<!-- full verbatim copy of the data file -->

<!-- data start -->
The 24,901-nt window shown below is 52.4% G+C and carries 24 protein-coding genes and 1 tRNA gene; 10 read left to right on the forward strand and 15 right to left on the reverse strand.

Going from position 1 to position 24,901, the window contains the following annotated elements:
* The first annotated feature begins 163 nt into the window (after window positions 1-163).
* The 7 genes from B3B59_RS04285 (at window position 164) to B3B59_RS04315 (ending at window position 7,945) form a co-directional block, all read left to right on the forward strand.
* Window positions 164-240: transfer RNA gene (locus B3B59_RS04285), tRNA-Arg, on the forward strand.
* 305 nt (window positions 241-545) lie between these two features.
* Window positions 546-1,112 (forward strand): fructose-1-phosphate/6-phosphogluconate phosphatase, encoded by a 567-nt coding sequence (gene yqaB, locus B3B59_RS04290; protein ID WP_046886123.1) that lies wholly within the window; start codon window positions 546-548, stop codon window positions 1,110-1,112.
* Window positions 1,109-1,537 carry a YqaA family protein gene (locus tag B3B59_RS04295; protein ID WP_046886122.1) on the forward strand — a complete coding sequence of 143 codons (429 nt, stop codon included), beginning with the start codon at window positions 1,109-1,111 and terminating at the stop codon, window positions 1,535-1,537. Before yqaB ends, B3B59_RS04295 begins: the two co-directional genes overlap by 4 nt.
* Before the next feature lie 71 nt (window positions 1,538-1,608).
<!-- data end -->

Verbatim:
The 24,901-nt window shown below is 52.4% G+C and carries 24 protein-coding genes and 1 tRNA gene; 10 read left to right on the forward strand and 15 right to left on the reverse strand.

Going from position 1 to position 24,901, the window contains the following annotated elements:
* The first annotated feature begins 163 nt into the window (after window positions 1-163).
* The 7 genes from B3B59_RS04285 (at window position 164) to B3B59_RS04315 (ending at window position 7,945) form a co-directional block, all read left to right on the forward strand.
* Window positions 164-240: transfer RNA gene (locus B3B59_RS04285), tRNA-Arg, on the forward strand.
* 305 nt (window positions 241-545) lie between these two features.
* Window positions 546-1,112 (forward strand): fructose-1-phosphate/6-phosphogluconate phosphatase, encoded by a 567-nt coding sequence (gene yqaB, locus B3B59_RS04290; protein ID WP_046886123.1) that lies wholly within the window; start codon window positions 546-548, stop codon window positions 1,110-1,112.
* Window positions 1,109-1,537 carry a YqaA family protein gene (locus tag B3B59_RS04295; protein ID WP_046886122.1) on the forward strand — a complete coding sequence of 143 codons (429 nt, stop codon included), beginning with the start codon at window positions 1,109-1,111 and terminating at the stop codon, window positions 1,535-1,537. Before yqaB ends, B3B59_RS04295 begins: the two co-directional genes overlap by 4 nt.
* Before the next feature lie 71 nt (window positions 1,538-1,608).